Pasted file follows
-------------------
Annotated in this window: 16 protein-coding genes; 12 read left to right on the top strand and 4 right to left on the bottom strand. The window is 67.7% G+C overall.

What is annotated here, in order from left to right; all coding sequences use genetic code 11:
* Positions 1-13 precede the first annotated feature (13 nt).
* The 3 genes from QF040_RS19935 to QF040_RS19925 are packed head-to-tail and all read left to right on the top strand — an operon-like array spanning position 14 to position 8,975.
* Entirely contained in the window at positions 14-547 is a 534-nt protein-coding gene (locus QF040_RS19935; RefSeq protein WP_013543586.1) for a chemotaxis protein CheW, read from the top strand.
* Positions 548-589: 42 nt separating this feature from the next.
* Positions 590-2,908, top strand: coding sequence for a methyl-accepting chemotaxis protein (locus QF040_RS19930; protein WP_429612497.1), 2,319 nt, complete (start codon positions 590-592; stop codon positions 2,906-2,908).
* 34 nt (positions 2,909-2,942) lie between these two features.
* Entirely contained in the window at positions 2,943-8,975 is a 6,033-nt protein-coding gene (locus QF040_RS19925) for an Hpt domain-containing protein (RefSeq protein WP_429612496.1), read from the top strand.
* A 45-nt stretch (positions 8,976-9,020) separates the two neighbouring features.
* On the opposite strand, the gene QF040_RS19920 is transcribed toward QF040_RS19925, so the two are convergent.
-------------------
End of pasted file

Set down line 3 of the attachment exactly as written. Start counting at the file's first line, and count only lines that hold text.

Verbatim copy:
* Positions 1-13 precede the first annotated feature (13 nt).